The age gap between veterans and most other students is another obstacle veterans face early in their academic career. Irving joked that even today, people still act like he’s “the oldest person in the world.”
“Even when I was 23 or 24, it’s like, ‘Oh, wow, this guy’s old,’” he said.
And while the age gap doesn’t bother him anymore, it wasn’t easy for him in the beginning.
“I was very self-conscious about [my age] at the time,” Irving shared. “I would limit myself from talking to other students. I put up self-erected barriers on social interactions, [because] I’m different.”
Talking to these veterans, I noticed the word “different” come up again and again. Coming to Dartmouth, veterans worry they are different because of their age and their life experiences. But these life experiences can help add to the richness of background at Dartmouth. Assistant Dean of Undergraduate Veteran Students Morgan Ogreen knows better than anyone what “a unique perspective and experience” the veterans bring to campus.
“Working with the veterans has been one of the biggest honors of my career,” she said. “Anytime that I can be in their presence and listen to their … stories, I’m always in awe.”
Ogreen works to help “veterans transition into the education setting and help them figure out what they want to do after their service time.”
One of the resources that makes sure the veterans find support and a community on campus is the Student Veterans Association. Hemgren is the current president of the group.
“The primary goal of the Student Veterans Association is making sure that the student vets have a common community,” Hemgren said. “We’re involved in the process of orientation [for new veterans who have served both in the US and internationally], and then they’re automatically within the Student Veterans Association.”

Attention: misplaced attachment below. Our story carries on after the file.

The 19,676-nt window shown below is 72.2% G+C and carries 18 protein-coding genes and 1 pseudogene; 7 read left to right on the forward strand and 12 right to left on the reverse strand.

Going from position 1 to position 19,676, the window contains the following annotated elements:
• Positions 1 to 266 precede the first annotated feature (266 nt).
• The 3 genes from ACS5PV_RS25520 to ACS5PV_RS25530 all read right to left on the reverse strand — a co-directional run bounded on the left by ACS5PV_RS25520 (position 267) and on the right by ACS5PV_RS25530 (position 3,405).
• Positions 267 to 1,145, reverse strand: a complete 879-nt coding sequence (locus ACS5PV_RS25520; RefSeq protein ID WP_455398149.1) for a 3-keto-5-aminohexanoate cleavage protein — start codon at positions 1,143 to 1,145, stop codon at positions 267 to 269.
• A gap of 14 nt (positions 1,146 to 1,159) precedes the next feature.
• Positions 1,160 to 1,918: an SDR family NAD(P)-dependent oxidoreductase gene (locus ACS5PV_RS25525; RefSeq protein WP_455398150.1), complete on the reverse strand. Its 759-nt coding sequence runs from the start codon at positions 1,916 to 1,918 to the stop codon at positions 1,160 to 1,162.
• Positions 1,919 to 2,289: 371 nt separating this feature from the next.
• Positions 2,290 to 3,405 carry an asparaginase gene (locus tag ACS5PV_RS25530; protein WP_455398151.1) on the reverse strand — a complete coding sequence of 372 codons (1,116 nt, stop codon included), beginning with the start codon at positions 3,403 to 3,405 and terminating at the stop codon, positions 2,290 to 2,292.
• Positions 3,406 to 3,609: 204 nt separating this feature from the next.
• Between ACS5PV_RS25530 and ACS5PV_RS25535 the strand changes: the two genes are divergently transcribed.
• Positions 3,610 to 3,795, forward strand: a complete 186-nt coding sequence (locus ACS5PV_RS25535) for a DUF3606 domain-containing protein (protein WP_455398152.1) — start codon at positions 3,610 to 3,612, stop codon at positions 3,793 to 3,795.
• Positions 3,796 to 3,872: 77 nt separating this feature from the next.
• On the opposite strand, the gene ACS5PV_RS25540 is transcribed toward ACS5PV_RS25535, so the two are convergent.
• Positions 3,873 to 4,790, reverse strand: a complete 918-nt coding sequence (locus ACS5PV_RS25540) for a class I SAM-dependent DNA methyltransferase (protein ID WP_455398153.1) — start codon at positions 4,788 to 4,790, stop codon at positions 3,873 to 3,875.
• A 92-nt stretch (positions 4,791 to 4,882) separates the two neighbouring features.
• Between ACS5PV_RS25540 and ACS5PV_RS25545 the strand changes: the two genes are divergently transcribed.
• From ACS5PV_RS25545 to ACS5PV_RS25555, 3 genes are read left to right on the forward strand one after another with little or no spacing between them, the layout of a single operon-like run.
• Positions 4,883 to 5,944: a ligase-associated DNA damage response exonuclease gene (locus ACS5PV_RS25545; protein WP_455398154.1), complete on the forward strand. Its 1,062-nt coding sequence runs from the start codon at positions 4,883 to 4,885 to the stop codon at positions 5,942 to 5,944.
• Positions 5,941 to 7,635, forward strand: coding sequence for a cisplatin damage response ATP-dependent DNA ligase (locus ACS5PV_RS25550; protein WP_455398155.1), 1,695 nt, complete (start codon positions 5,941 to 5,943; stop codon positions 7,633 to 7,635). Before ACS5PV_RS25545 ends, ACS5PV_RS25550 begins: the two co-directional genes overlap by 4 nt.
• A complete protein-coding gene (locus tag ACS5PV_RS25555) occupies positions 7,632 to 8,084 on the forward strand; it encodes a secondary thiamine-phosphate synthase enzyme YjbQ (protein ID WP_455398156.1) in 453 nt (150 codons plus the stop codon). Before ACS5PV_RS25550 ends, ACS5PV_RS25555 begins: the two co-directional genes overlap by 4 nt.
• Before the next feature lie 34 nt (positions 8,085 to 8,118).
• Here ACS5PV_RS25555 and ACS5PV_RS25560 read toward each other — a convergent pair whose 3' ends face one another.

Benjamin emphasized on the significance of knowing people who have the same military background and can relate to her experiences.
“I have a couple of alumni friends who were also in the Israeli army [and] did the same thing as me coming to Dartmouth,” she said. “Being in contact with them and seeking advice from them [has helped me transition].”
These resources have helped veterans navigate the ins and outs of the Dartmouth community, in which many non-veterans can be awed — and even intimidated — by a veteran’s knowledge and experiences. However, veterans can also gain a lot from hearing other students’ experiences, according to Hemgren.
“Everyone brings something unique to the table … we can still learn from a freshman,” Hemgren said. “It’s that whole experience in which this person can teach me something, even though I may be 8 years older.”
For Ward, these surface differences that seem to separate students often hide commonalities that every kid out of high school faces.
“Whether you’re starting school or [joining] the military, [you’re still] doing something new at 18, leaving home for the first time,” he said. “Everyone has to learn how to be a functioning adult in this world.”
Students curious about veterans’ experiences shouldn’t hesitate to ask, according to Beals.
“If anybody ever has any questions,” Beals said. “Don’t be afraid of offending a veteran — that’s pretty hard to do. Just feel free to ask, and I’m sure we’ll have a good answer for you.”